Strong but Not Strong Enough from Nufarm

So why did the shares in agricultural chemicals company Nufarm drop out of bed yesterday in the wake of what appeared to be a set of solid 2021 financial year results?

Revenue rose 10% to $3.2 billion, up from $2.85 billion in 2020, the first dividend (unfranked) since the back end of 2018 and profit of $61.6 million, up from the $80.6 million loss the year before.

Not stellar, but clear evidence the company has seen a recovery to go with the better conditions in rural and regional areas of the country, especially along the East Coast.

The company also announced unfranked dividends of 4 cents per share, the first dividend since a 6 cents per share payment was declared this time in 2018.

However, the market was disappointed, with shares down 10% to $4.535 during the day after falling more than 6% at the opening. They closed the day down 8.5% at $4.59.

Nufarm CEO Greg Hunt said investors may be hesitating because they were not expecting to see the same strong performance until the 2022-23 financial year.

“The market may have been a little disappointed with our commentary around the outlook (for the 2021-22 year),” Mr Hunt told Nine/Fairfax media.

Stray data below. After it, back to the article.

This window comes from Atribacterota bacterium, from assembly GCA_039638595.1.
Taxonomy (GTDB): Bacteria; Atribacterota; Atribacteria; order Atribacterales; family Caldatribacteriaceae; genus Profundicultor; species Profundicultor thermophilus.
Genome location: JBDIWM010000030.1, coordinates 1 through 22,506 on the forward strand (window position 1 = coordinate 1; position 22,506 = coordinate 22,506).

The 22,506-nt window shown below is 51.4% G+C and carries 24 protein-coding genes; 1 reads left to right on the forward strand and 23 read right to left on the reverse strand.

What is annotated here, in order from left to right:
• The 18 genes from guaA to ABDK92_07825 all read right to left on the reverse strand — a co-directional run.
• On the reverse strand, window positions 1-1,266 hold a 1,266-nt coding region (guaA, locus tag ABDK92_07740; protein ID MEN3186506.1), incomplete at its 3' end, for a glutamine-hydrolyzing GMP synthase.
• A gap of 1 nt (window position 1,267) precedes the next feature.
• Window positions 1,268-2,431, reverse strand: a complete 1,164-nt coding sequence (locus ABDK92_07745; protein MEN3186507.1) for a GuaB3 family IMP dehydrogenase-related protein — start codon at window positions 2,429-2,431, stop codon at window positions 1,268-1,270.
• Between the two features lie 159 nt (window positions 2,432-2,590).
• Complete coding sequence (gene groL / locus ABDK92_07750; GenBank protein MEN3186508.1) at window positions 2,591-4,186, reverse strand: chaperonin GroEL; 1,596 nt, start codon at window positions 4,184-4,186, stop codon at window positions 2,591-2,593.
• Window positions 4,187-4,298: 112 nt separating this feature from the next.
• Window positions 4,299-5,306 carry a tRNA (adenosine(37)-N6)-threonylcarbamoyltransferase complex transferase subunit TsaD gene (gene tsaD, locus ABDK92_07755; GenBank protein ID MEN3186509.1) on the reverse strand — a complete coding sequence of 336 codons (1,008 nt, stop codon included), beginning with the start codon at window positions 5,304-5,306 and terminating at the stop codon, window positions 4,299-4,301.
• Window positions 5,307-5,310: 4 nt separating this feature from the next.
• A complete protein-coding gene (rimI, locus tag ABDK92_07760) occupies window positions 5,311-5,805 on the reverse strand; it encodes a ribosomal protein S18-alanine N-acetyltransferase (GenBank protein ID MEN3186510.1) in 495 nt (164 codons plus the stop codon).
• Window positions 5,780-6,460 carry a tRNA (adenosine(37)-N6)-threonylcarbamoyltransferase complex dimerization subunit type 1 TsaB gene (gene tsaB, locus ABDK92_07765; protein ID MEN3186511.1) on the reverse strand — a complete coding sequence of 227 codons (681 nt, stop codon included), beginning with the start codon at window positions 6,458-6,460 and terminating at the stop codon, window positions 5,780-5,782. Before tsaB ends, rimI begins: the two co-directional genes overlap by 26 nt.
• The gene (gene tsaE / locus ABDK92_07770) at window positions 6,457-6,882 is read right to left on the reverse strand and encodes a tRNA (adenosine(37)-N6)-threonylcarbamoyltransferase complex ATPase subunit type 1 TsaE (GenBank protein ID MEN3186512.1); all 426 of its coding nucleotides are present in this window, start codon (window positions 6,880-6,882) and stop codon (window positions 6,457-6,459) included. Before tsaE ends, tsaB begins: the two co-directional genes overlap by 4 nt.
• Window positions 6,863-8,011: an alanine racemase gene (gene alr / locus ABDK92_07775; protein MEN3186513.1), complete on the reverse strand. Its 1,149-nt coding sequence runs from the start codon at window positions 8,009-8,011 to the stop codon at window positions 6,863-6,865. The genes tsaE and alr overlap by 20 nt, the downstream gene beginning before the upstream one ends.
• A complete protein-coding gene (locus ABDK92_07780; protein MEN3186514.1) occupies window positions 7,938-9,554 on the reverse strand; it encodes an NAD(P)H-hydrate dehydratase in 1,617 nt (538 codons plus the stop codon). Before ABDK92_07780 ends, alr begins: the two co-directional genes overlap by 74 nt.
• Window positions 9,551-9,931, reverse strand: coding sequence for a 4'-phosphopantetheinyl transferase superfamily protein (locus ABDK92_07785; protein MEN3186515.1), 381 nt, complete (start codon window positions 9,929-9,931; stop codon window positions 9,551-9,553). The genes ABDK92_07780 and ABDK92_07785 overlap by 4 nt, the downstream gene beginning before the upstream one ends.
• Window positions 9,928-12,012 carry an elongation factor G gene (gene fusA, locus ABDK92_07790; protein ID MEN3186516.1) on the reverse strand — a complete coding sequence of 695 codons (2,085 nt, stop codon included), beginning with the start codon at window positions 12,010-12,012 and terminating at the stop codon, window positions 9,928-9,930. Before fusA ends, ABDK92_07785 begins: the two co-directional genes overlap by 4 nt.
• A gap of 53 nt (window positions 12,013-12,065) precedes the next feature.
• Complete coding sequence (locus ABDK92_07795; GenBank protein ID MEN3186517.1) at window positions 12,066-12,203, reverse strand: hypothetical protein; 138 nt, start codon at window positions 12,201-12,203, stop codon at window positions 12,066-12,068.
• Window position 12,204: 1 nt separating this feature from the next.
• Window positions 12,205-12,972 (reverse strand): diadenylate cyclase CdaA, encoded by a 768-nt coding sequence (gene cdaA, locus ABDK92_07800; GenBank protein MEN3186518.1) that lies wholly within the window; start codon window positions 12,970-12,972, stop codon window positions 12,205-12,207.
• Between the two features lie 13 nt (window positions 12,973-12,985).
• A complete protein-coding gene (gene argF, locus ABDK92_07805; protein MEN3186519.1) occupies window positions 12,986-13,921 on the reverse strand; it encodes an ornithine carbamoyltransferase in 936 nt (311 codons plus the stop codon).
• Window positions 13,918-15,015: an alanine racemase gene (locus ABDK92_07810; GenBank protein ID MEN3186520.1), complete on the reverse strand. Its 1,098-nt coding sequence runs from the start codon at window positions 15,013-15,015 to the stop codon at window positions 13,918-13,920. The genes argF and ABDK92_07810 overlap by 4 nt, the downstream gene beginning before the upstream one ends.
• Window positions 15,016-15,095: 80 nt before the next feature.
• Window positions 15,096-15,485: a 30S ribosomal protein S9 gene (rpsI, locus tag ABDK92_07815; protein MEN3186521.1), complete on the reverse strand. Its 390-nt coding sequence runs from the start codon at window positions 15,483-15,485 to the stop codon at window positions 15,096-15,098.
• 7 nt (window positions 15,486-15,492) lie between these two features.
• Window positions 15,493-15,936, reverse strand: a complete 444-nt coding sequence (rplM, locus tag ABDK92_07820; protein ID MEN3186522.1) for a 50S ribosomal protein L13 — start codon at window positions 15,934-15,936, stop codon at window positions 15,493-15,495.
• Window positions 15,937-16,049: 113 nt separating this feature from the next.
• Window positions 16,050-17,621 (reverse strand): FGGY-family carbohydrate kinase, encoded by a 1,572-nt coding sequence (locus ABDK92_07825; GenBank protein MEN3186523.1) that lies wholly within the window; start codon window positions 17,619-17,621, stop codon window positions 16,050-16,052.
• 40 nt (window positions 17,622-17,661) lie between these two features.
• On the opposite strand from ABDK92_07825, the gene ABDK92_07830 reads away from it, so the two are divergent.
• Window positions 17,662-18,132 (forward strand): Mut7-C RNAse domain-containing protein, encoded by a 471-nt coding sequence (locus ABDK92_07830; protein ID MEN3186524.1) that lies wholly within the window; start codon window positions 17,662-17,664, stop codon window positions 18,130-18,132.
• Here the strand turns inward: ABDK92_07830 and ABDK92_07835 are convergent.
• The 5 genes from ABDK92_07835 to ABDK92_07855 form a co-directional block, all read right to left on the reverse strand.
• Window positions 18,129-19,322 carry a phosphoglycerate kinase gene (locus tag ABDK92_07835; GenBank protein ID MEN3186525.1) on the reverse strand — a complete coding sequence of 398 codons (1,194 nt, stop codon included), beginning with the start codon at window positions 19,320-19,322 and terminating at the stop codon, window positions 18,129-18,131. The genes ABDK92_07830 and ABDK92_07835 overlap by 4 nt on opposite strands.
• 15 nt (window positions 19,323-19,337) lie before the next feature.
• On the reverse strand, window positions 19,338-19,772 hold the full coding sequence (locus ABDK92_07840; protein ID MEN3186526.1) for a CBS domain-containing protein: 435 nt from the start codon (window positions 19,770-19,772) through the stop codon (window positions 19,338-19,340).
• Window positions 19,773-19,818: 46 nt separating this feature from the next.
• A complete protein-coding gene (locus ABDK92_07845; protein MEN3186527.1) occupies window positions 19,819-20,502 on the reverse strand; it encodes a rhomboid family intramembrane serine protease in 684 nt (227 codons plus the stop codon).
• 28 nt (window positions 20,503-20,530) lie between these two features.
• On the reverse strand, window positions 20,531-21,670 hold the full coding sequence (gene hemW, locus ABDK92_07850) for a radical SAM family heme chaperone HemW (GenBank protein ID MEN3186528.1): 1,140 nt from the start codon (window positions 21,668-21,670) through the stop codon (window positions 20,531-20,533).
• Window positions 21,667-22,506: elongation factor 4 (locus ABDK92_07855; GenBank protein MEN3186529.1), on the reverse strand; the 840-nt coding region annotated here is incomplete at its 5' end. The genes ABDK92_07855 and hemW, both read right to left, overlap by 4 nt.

“I wasn’t prepared to be more bullish at the moment for a number of reasons: we’ve still got global supply chains that are unpredictable, raw material prices increasing.”

“So the market’s probably saying, ‘great results – but can you do it again?’ I’d say there’s probably more leverage to the downside than the upside.”

Mr Hunt said that while the company was looking for favourable growing conditions for this summer’s crop, it reckons earnings and revenue growth would be much stronger in 2023-24 than the current financial year.

He said in earlier commentary that the year’s performance was thanks to “exceptionally positive” seasonal conditions that looked to continue into the 2022 financial year.

Growth in the European, North American and seed technology businesses were also behind the strong performance.

Mr Hunt said the business was continuing to monitor ongoing supply chain challenges but flagged that this would continue pressuring profit margins.

“However, we expect price increases and volume growth will provide an offset,” he added.

For 2022, Mr Hunt said the business would focus on its long-term growth strategy as well as “optimising trading, improving margins and lifting cash generation”.


About Glenn Dyer

Glenn Dyer has been a finance journalist and TV producer for more than 40 years. He has worked at Maxwell Newton Publications, Queensland Newspapers, AAP, The Australian Financial Review, The Nine Network and Crikey.

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